Myth-Busting Monday–it’s already been handled by feministe, not to mention by Andrea Dworkin herself (via Nikki Craft’s web stylings). Nevertheless, it keeps coming up, and so I guess it is worthwhile to keep hammering the point home, and–if nothing else–do some writing for Google on the matter and up the Google juice a bit on other articles that touch on the same point. If I can bust this myth in one person’s head, then I’ll be quite glad; if I can get someone or another to actually read Intercourse before they start screeching for it to be burned, then I’ll be downright giddy.
Update 2005-01-23: Minor revisions, since this is written for Google, to enhance readability and usefulness.
Helpful stuff–someone just invoked the name Dworkin on my blog, though I don’t know what the point was, since the post was about how women have an uphill battle understanding their own sexuality. But the commenter felt that wasn’t sex-positive or something. Maybe some people still think that women having a grip on their own sexual experiences is a huge threat, still.
Fred Vincy /#
Yes, a helpful summary, which does interest me in reading the whole book, as you suggest. My sense, though, not having read the whole book (or indeed anything of Dworkin other than what you qquote) is that she has some very interesting and non-obvious insights, but that her conclusions from those insights are problematic.
For example, the “repudiation” includes the following: “I also argued, based on a reading of our laws, that marriage mandated intercourseï¿½it was compulsory, part of the marriage contract. Under the circumstances, I said, it was impossible to view sexual intercourse in marriage as the free act of a free woman.”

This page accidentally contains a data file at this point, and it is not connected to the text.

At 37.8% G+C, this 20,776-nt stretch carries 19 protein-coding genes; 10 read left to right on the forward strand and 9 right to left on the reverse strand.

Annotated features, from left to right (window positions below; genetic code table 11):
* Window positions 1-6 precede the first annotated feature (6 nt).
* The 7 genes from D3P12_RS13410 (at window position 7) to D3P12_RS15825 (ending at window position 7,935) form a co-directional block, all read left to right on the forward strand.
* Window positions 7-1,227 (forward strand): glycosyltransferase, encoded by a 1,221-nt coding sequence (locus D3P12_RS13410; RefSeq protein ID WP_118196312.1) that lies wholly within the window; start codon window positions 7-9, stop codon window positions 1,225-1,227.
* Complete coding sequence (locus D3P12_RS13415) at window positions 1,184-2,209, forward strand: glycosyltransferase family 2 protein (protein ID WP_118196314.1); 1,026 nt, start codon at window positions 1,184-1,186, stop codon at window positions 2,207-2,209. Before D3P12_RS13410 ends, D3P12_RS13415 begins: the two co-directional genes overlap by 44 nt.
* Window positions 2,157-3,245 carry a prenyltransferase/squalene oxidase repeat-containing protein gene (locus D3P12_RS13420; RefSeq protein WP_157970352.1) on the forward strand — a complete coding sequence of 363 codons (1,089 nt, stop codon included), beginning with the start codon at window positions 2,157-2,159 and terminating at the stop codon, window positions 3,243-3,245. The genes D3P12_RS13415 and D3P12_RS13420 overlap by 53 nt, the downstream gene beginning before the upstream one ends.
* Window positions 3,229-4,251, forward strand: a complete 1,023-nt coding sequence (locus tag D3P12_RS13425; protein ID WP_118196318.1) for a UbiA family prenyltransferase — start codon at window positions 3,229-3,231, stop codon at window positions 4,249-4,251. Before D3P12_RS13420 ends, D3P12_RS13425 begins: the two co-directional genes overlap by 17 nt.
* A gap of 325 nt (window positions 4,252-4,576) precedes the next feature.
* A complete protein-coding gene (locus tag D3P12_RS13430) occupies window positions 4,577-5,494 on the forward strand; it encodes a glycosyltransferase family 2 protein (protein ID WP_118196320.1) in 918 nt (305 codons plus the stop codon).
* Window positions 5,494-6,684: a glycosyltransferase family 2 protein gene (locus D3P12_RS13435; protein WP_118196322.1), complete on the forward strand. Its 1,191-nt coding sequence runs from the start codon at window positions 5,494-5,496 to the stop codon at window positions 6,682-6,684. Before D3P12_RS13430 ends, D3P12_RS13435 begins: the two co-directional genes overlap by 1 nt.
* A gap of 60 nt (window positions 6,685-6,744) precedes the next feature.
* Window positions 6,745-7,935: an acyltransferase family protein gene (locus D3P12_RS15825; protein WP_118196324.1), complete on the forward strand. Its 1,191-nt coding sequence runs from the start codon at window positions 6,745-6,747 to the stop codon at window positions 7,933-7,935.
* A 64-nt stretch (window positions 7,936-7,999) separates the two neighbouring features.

The idea that it is not possible for any woman in any marriage to be free in her choice to have sex does sound close to the idea that she is repudiating — and, more to the point, does not seem to be a necessary inference from her interesting effort to deconstruct the social, legal, and biological context in which intercourse occurs.
Discussed at www.mediagirl.org /#
“The idea that it is not possible for any woman in any marriage to be free in her choice to have sex does sound close to the idea that she is repudiating…”
I actually think Dworkin’s right there. When rape was legally defined as a man forcing sex on a woman not his wife, this indicated that forcing sex on one’s wife was legal; therefore, a woman had no legal right to deny her husband sex. And when refusal is not a right but a privilege that can be taken away at any time, the value of acceptance is compromised.
Now, if she thought the same about a regime under which marital rape was NOT legal, I might agree with you.
Cole Mitchell /#
A few things:
First, I’m curious about other common radical feminist canards. “All men are rapists,” for instance. Can the origin of the canard be traced to any particular writer?